For window overlap, I tested multiple times with varying results. I got the best results with a lot of overlap, since bigger windows would then be able to more closely approximate the car’s bounding box. I ended up using 80% overlap for my large scale, 75% overlap for the medium scale and 50% overlap for the small scale.
Here’s a table with all the scales:
I also selected start/stop coordinates for the windows to prevent them from scanning areas that cars of relevant size will not appear.
Here’s an image of windows (cyan = small, blue = medium, green = large), with red squares marking live detections:
2. Show some examples of test images to demonstrate how your pipeline is working. What did you do to optimize the performance of your classifier?
Here’s a test-mode video that shows a three panel image with parts of the pipeline:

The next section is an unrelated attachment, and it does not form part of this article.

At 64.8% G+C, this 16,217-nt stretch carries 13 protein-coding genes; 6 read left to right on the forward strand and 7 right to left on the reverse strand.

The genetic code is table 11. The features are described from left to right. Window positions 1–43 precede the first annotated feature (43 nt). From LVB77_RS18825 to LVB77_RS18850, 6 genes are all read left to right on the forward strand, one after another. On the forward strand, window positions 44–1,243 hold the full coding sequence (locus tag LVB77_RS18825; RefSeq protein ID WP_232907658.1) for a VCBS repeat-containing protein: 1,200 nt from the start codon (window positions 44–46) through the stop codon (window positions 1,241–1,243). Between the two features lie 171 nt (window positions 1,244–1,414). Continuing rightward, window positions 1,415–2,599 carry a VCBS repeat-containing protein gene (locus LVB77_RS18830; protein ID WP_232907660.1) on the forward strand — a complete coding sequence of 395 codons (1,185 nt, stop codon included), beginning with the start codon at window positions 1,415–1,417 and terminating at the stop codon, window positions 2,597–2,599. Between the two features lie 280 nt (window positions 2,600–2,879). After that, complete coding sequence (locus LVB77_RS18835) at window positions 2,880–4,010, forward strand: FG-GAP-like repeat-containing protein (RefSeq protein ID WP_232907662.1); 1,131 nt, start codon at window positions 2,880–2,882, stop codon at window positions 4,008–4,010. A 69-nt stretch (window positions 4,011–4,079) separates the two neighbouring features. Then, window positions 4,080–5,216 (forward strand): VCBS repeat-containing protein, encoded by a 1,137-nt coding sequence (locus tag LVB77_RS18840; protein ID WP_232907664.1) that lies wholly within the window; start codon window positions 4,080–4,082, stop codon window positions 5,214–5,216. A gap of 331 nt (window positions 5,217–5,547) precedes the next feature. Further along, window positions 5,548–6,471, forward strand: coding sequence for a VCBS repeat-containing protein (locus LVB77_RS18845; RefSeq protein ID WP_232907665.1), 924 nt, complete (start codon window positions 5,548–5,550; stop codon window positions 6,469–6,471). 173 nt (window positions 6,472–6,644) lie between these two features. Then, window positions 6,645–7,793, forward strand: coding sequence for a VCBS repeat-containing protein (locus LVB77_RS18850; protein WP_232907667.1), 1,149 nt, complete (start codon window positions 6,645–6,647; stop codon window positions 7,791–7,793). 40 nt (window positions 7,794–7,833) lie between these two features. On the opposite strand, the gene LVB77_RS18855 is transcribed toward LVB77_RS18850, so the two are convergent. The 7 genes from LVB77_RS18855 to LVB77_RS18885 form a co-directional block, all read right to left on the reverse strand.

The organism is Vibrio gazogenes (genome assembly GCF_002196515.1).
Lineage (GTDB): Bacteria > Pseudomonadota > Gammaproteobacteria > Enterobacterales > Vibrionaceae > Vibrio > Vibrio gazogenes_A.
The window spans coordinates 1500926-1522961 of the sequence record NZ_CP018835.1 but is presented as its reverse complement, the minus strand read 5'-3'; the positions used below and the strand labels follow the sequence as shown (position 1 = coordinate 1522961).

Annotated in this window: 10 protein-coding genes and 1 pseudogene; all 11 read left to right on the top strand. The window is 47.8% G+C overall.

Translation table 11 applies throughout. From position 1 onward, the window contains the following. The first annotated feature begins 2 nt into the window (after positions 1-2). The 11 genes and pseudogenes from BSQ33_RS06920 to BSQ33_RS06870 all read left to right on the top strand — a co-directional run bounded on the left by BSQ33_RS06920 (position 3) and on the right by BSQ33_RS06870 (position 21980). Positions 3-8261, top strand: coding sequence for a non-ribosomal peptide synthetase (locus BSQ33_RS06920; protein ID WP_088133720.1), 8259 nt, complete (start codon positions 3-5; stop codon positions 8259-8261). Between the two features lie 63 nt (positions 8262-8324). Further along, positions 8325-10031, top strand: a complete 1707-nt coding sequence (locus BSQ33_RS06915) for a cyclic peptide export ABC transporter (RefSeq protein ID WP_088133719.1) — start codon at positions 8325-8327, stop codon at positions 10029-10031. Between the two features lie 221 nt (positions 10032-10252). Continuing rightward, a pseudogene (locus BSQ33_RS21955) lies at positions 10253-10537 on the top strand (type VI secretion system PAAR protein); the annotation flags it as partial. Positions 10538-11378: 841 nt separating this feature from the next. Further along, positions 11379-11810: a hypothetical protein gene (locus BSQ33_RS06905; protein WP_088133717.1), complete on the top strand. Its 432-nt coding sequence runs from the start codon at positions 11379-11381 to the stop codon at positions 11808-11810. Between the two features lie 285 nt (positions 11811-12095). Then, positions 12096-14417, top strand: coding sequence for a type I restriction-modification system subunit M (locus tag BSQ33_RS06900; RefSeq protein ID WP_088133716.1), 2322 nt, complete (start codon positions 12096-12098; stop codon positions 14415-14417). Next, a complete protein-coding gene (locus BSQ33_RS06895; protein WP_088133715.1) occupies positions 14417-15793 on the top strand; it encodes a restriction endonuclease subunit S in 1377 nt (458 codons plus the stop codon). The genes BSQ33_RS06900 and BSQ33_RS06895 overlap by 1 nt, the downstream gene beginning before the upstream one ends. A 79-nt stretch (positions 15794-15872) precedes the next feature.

The top image shows windows and red where cars were detected this time. The middle image shows a heatmap of car images found, useful for stripping out abnormal detections and keeping track of moving cars. The bottom image shows a final footage of boxed detected cars.
1. Provide a link to your final video output. Your pipeline should perform reasonably well on the entire project video (somewhat wobbly or unstable bounding boxes are ok as long as you are identifying the vehicles most of the time with minimal false positives.)
The end pipeline performs pretty well on the project video, creating bounding boxes that approximate the shape of the car. However, it can be improved with more relaxed thresholds and more windows in the medium and large scale.
2. Describe how (and identify where in your code) you implemented some kind of filter for false positives and some method for combining overlapping bounding boxes.
To filter for false positives, I spent a lot of time tuning the processing and messing with classifier parameters to provide the least possible false positives.